Being alone teaches us about ourselves in a profound way. Our failings are never more ruthlessly exhibited than when we must rely on ourselves for everything. Our mental resilience is most apparent when tested by solitude. Yet, in a team it’s also possible to see our strengths and weaknesses reflected back at us through those around us.
Solitude is the richness of self
Chris McCandless – the young American man whose wanderings and eventual tragic death in Alaska were detailed in the book (and subsequent film) Into The Wild – wrote in his final days that “happiness is only real when shared”.
On that, I respectfully have to disagree and instead offer the words of the poet and novelist, May Sarton, who once wrote of the distinction between loneliness and solitude that “loneliness is the poverty of self; solitude is the richness of self.”
If we can’t be happy alone, that needs to be confronted
I have gradually come to see the truth of this over many years and many adventures. The struggle to be content alone to some extent stems from unresolved issues within ourselves. If we can’t be happy alone, that needs to be confronted. Especially because greater comfort in solitude will eventually aid greater happiness when in company.
Counterintuitively, many people admit to feeling particularly lonely and isolated in big cities. I believe that learning to be happily alone is easier in places where there isn’t potential company that feels confusingly present but difficult to access. Nowadays, I find the empty places – the deserts, the mountains, the steppes – especially conducive to truly relishing solitude and mentally prospering in my own company.
Loneliness is never a permanent state
Fast-forward a decade on from Tibet, I was alone again in similarly isolated frigid conditions, hiking along the surface of a frozen Arctic river in far east Siberia. The penetrating cold dipped to almost -50ºC. Sometimes, I went as long as a week without seeing a soul.
However, what was different now was that those intervening 10 years had been spent in development. I had regularly felt – and openly talked about – loneliness, to the point I could rationalise it and view it in a different light, knowing that it’s never a permanent state.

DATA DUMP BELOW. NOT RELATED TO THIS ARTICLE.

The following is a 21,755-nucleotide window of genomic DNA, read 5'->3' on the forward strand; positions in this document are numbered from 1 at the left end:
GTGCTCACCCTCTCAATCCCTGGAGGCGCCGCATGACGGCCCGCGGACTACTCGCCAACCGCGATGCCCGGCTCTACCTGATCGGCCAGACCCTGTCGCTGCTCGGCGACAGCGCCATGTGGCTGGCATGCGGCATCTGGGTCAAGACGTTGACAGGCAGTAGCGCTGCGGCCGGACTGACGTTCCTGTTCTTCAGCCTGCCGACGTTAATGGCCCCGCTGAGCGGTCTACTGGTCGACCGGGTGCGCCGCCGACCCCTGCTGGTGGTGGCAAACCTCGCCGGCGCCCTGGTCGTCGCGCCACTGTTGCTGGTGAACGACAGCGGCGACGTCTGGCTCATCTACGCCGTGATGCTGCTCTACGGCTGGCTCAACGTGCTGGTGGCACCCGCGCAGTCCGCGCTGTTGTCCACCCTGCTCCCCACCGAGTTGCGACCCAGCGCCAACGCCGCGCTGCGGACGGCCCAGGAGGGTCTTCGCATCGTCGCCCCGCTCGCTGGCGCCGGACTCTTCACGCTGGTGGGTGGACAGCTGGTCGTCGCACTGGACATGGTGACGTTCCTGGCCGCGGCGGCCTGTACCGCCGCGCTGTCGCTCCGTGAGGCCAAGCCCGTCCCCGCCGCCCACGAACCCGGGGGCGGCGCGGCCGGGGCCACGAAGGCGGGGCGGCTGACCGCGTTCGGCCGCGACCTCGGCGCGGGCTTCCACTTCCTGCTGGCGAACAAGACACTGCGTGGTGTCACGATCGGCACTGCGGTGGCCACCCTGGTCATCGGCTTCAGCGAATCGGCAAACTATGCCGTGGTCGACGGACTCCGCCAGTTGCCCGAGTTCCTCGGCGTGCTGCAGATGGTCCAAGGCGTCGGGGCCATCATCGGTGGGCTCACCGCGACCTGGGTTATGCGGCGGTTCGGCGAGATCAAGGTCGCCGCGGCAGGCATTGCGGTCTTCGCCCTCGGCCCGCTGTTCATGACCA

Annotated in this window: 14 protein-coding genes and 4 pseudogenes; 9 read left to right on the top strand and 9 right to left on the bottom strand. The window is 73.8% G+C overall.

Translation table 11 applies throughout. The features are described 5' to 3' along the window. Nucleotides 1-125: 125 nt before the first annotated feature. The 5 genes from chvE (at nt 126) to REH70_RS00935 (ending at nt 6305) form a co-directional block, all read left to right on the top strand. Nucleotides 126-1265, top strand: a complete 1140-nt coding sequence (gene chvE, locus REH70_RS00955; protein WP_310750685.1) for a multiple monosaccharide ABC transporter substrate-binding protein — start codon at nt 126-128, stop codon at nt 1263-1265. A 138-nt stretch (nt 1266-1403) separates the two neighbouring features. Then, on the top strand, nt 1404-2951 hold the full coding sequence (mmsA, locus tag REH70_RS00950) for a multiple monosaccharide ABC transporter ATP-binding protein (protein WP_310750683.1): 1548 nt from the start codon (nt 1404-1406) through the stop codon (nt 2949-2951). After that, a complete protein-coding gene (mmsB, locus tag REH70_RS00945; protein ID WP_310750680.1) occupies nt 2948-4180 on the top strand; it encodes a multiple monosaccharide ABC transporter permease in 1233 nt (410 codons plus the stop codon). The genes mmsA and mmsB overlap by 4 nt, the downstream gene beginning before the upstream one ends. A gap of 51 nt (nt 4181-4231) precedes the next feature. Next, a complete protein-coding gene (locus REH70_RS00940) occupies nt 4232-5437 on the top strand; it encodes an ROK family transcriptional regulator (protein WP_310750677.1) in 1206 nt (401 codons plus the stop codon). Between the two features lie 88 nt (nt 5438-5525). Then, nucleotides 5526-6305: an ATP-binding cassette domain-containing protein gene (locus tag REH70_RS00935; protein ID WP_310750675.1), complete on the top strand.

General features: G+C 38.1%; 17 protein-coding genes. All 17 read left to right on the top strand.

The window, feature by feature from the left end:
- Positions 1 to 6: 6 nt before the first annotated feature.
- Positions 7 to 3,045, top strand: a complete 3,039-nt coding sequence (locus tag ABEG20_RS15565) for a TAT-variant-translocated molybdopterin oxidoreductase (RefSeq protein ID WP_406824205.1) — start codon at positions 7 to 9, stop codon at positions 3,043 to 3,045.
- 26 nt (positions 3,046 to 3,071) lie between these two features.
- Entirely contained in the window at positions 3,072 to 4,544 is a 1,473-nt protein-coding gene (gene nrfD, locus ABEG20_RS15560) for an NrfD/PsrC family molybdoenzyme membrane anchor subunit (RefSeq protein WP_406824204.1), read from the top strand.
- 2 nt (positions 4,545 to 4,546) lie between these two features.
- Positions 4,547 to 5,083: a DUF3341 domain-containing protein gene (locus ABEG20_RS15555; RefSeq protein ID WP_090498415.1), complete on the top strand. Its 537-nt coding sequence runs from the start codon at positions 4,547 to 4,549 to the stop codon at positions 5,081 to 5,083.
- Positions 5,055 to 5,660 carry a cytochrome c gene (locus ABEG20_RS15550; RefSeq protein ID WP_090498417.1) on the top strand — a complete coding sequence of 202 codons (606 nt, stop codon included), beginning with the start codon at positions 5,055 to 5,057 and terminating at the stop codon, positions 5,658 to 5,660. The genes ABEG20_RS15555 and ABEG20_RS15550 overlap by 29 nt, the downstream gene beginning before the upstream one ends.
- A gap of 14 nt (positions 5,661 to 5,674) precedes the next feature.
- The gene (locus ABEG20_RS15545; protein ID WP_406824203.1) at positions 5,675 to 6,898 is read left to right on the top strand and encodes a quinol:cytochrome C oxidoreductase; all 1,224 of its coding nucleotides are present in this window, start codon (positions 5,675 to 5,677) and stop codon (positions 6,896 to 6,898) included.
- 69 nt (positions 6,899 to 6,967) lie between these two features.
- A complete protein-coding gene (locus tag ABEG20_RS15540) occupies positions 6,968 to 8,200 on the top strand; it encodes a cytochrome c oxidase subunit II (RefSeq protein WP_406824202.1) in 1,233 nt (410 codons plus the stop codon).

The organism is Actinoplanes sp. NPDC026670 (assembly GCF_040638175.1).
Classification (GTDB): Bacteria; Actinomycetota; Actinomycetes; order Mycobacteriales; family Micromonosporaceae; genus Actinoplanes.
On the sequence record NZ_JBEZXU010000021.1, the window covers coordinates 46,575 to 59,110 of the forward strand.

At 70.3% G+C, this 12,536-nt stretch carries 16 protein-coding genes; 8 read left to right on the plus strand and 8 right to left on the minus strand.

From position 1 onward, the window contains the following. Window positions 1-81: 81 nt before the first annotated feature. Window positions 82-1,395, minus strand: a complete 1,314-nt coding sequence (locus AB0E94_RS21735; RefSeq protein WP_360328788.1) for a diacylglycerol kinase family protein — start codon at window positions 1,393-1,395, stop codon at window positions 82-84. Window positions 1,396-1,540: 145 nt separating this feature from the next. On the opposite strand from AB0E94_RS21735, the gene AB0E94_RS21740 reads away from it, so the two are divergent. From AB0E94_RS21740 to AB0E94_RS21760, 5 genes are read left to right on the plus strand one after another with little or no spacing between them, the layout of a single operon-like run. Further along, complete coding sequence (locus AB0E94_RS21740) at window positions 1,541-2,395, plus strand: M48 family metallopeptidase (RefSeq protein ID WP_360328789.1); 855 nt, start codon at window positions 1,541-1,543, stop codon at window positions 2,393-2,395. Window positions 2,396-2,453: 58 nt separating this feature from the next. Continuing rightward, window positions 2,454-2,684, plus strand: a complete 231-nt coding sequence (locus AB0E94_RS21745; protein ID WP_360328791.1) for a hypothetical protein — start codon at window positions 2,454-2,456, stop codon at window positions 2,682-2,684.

I now experienced aloneness as a welcome respite from the stresses and complications of my day-to-day life. I felt comfortable and happy being entirely responsible for, and in control of, every aspect of what I was doing. And I was at last able to daydream about possible future adventures with possible future friends in a way that made me excited, rather than miserable.
It’s never a bad thing to leave the pack behind for a while
We humans are ultimately pack animals. For hundreds of thousands of years, our evolutionary success has depended on our tribe. Our ability to exist and thrive within a group is our greatest strength. We should never be afraid to admit that and seek out company. But it’s also never a bad thing to leave the pack for a while. An occasional stint going solo will likely remind you of the importance of community and of the value that you can offer to those around you.
Man to Man is a new SOLO series exploring male friendship and modern masculinity, delivered by different voices, including adventurer and author of Through Sand & Snow and On Roads That Echo, Charlie Walker.
Flash Pack is on a mission to make 1 million friendships through shared group travel. Few groups need those connections more than men in their 30s and 40s. Find your pack today.
Images: courtesy of Charlie Walker & ©Archie Leeming